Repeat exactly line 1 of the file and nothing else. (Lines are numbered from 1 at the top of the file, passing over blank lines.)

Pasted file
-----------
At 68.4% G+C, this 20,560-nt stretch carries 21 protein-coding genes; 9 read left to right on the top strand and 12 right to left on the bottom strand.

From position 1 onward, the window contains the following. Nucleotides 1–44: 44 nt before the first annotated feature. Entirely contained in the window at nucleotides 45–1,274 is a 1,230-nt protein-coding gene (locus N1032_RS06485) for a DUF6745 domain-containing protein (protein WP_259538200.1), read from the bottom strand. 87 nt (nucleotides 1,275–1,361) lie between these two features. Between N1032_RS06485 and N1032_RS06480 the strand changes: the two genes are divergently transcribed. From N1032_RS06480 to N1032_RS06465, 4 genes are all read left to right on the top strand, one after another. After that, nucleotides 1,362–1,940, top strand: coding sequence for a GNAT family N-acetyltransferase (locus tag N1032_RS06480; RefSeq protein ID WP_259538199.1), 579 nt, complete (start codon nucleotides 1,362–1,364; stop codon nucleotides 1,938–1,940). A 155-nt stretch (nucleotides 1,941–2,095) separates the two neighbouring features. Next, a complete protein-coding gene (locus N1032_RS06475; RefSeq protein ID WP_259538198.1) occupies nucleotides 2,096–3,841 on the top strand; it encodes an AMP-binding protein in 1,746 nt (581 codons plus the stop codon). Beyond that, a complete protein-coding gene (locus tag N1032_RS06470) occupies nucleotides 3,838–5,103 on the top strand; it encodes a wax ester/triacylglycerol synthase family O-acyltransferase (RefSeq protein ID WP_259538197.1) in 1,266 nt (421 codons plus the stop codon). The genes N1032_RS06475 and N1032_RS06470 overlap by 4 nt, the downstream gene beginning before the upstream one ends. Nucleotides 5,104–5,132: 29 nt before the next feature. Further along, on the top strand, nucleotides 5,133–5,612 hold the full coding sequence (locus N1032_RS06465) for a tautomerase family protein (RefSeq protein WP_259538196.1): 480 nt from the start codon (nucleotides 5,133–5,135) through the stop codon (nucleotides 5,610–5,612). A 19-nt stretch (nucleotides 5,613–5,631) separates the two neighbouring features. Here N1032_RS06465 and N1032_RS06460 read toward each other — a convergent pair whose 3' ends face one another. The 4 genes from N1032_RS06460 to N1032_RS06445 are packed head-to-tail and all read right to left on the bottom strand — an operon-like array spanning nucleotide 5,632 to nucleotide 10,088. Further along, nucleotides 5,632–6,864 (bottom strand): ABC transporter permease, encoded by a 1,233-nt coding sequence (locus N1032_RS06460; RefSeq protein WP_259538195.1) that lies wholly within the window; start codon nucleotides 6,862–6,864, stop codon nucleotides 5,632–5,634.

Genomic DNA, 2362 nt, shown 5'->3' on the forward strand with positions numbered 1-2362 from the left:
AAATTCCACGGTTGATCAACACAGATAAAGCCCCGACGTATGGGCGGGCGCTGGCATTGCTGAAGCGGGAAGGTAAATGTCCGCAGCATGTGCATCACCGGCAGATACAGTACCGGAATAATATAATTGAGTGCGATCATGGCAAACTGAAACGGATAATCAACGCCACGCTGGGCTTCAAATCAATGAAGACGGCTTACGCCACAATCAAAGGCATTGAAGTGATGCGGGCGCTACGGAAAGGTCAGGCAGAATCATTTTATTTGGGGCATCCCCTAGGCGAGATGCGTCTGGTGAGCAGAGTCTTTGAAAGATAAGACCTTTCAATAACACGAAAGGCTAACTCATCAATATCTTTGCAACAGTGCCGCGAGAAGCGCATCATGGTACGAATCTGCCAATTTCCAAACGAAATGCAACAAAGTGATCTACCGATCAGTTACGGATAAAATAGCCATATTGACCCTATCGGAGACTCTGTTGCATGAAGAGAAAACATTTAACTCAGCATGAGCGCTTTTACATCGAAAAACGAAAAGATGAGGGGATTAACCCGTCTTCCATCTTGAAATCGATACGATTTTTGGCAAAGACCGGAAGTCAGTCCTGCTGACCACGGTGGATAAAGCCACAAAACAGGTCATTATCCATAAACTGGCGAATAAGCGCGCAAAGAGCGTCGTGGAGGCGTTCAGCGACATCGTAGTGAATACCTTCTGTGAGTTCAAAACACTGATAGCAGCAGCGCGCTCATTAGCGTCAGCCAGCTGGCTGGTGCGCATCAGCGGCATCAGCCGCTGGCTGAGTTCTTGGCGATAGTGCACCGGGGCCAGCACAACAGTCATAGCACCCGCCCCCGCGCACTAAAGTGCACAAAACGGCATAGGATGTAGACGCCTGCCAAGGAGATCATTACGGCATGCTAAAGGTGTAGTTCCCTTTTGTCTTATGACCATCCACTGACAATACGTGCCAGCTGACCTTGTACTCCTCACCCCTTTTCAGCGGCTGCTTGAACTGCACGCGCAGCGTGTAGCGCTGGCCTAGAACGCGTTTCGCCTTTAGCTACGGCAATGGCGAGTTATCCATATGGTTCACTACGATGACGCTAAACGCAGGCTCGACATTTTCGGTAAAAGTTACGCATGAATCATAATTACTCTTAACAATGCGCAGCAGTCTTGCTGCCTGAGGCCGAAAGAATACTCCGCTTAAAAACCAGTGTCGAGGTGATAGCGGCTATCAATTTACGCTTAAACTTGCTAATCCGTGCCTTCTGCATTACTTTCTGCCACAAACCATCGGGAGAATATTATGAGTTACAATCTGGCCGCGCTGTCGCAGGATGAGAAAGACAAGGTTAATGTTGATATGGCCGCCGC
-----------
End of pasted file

At 68.4% G+C, this 20,560-nt stretch carries 21 protein-coding genes; 9 read left to right on the top strand and 12 right to left on the bottom strand.